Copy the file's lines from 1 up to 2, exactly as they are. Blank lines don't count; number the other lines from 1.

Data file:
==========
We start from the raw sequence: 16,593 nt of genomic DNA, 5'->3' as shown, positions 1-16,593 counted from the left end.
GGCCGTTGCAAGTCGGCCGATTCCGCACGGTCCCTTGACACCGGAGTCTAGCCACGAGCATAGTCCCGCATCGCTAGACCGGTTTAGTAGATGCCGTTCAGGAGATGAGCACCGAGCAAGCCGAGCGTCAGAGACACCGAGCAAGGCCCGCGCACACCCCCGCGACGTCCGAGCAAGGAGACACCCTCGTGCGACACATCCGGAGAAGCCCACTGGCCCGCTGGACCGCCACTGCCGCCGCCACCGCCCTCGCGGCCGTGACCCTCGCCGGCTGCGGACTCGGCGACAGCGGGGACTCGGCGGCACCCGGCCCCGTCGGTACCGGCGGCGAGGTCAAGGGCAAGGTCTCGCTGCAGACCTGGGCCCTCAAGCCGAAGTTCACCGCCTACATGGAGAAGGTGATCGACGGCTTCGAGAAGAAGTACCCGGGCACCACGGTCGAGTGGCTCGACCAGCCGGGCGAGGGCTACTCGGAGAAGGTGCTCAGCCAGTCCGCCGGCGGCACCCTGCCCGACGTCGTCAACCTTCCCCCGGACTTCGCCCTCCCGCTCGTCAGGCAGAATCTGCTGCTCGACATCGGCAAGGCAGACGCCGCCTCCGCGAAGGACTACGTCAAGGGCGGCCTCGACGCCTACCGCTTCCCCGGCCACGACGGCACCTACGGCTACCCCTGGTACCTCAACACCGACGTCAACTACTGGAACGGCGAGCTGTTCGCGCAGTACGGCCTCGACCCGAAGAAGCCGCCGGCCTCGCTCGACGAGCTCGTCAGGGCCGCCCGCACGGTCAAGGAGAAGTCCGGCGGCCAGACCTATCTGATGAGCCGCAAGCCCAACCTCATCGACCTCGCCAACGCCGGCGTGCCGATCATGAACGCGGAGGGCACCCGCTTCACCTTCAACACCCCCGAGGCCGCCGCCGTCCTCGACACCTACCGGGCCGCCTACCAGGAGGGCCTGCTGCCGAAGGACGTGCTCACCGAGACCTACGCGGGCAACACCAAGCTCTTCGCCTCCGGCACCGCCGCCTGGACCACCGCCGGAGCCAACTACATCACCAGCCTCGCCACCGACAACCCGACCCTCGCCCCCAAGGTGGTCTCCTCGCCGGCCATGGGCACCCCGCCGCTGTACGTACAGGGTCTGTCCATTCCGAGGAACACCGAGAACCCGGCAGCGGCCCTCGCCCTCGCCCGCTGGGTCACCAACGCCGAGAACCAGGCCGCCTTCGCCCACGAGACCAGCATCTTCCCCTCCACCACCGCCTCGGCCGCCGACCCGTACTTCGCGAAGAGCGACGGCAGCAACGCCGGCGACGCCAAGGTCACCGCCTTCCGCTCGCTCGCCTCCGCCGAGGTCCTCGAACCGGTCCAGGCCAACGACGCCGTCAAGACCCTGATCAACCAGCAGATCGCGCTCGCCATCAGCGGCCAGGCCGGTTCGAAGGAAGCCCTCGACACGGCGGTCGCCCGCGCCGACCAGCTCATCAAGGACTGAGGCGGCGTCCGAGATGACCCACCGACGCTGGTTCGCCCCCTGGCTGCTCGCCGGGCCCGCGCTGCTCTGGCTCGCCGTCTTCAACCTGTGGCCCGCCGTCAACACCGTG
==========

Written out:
We start from the raw sequence: 16,593 nt of genomic DNA, 5'->3' as shown, positions 1-16,593 counted from the left end.
GGCCGTTGCAAGTCGGCCGATTCCGCACGGTCCCTTGACACCGGAGTCTAGCCACGAGCATAGTCCCGCATCGCTAGACCGGTTTAGTAGATGCCGTTCAGGAGATGAGCACCGAGCAAGCCGAGCGTCAGAGACACCGAGCAAGGCCCGCGCACACCCCCGCGACGTCCGAGCAAGGAGACACCCTCGTGCGACACATCCGGAGAAGCCCACTGGCCCGCTGGACCGCCACTGCCGCCGCCACCGCCCTCGCGGCCGTGACCCTCGCCGGCTGCGGACTCGGCGACAGCGGGGACTCGGCGGCACCCGGCCCCGTCGGTACCGGCGGCGAGGTCAAGGGCAAGGTCTCGCTGCAGACCTGGGCCCTCAAGCCGAAGTTCACCGCCTACATGGAGAAGGTGATCGACGGCTTCGAGAAGAAGTACCCGGGCACCACGGTCGAGTGGCTCGACCAGCCGGGCGAGGGCTACTCGGAGAAGGTGCTCAGCCAGTCCGCCGGCGGCACCCTGCCCGACGTCGTCAACCTTCCCCCGGACTTCGCCCTCCCGCTCGTCAGGCAGAATCTGCTGCTCGACATCGGCAAGGCAGACGCCGCCTCCGCGAAGGACTACGTCAAGGGCGGCCTCGACGCCTACCGCTTCCCCGGCCACGACGGCACCTACGGCTACCCCTGGTACCTCAACACCGACGTCAACTACTGGAACGGCGAGCTGTTCGCGCAGTACGGCCTCGACCCGAAGAAGCCGCCGGCCTCGCTCGACGAGCTCGTCAGGGCCGCCCGCACGGTCAAGGAGAAGTCCGGCGGCCAGACCTATCTGATGAGCCGCAAGCCCAACCTCATCGACCTCGCCAACGCCGGCGTGCCGATCATGAACGCGGAGGGCACCCGCTTCACCTTCAACACCCCCGAGGCCGCCGCCGTCCTCGACACCTACCGGGCCGCCTACCAGGAGGGCCTGCTGCCGAAGGACGTGCTCACCGAGACCTACGCGGGCAACACCAAGCTCTTCGCCTCCGGCACCGCCGCCTGGACCACCGCCGGAGCCAACTACATCACCAGCCTCGCCACCGACAACCCGACCCTCGCCCCCAAGGTGGTCTCCTCGCCGGCCATGGGCACCCCGCCGCTGTACGTACAGGGTCTGTCCATTCCGAGGAACACCGAGAACCCGGCAGCGGCCCTCGCCCTCGCCCGCTGGGTCACCAACGCCGAGAACCAGGCCGCCTTCGCCCACGAGACCAGCATCTTCCCCTCCACCACCGCCTCGGCCGCCGACCCGTACTTCGCGAAGAGCGACGGCAGCAACGCCGGCGACGCCAAGGTCACCGCCTTCCGCTCGCTCGCCTCCGCCGAGGTCCTCGAACCGGTCCAGGCCAACGACGCCGTCAAGACCCTGATCAACCAGCAGATCGCGCTCGCCATCAGCGGCCAGGCCGGTTCGAAGGAAGCCCTCGACACGGCGGTCGCCCGCGCCGACCAGCTCATCAAGGACTGAGGCGGCGTCCGAGATGACCCACCGACGCTGGTTCGCCCCCTGGCTGCTCGCCGGGCCCGCGCTGCTCTGGCTCGCCGTCTTCAACCTGTGGCCCGCCGTCAACACCGTG